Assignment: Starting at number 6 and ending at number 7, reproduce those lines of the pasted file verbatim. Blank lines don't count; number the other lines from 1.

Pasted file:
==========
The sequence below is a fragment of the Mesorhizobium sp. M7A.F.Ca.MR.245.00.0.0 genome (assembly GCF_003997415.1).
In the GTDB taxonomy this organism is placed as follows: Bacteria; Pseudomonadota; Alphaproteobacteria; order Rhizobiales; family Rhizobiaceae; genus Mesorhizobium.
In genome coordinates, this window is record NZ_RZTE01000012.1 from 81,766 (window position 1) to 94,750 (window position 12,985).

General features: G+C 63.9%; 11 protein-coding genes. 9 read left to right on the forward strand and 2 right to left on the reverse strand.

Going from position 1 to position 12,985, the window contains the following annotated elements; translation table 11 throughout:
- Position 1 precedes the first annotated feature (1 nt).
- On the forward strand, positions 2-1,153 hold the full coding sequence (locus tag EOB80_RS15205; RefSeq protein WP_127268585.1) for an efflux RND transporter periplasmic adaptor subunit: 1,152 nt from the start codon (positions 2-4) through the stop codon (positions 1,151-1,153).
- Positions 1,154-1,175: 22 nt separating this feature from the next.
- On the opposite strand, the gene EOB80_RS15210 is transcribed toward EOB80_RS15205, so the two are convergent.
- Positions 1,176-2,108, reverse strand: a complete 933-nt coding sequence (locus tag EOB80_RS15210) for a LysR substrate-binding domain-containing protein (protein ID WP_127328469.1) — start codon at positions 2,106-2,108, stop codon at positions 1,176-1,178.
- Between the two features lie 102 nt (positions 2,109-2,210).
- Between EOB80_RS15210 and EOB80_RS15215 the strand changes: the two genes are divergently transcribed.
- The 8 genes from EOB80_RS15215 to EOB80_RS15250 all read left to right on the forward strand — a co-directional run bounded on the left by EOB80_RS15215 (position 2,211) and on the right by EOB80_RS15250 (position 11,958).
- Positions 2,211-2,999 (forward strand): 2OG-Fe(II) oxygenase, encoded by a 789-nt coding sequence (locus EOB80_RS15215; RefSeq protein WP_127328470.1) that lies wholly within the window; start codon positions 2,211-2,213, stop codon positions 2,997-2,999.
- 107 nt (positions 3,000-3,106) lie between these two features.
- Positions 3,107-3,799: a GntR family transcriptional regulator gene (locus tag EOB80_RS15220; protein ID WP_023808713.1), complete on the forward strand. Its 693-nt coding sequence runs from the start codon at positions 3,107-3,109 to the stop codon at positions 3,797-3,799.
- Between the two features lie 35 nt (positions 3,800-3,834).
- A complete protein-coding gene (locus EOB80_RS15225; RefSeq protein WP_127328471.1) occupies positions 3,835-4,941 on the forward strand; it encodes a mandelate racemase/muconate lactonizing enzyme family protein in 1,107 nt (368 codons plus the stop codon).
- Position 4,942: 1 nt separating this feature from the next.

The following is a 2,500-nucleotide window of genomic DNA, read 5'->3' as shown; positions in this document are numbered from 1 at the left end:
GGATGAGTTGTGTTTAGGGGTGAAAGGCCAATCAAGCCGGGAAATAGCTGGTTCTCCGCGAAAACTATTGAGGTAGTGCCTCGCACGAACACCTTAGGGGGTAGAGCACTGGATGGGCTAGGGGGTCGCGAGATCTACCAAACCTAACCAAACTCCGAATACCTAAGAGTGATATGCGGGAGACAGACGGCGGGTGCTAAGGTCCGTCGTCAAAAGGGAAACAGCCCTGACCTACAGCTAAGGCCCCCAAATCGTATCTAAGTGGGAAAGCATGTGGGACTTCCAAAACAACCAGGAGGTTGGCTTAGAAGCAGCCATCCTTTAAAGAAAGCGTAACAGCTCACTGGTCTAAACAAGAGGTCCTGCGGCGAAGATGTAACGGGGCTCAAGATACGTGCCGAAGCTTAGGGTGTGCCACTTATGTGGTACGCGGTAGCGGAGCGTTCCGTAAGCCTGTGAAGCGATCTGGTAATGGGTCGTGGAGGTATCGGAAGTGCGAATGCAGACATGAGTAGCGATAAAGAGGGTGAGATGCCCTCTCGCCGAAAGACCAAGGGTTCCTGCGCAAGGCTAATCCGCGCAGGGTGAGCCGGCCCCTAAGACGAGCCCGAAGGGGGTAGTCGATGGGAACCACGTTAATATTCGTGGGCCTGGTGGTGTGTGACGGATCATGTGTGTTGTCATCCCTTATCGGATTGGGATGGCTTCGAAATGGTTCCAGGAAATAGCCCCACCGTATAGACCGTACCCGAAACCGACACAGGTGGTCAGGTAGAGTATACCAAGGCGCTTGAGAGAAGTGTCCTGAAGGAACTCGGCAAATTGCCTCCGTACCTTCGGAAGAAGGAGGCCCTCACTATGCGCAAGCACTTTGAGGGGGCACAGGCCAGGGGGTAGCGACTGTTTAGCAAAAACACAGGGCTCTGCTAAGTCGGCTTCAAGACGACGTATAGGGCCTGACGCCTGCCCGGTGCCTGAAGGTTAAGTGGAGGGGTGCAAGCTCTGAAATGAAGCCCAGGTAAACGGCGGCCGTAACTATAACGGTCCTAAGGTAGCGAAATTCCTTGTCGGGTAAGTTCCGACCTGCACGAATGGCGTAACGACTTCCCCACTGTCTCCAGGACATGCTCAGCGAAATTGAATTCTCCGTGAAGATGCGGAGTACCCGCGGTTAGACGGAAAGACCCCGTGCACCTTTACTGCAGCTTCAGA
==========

- Position 1 precedes the first annotated feature (1 nt).
- On the forward strand, positions 2-1,153 hold the full coding sequence (locus tag EOB80_RS15205; RefSeq protein WP_127268585.1) for an efflux RND transporter periplasmic adaptor subunit: 1,152 nt from the start codon (positions 2-4) through the stop codon (positions 1,151-1,153).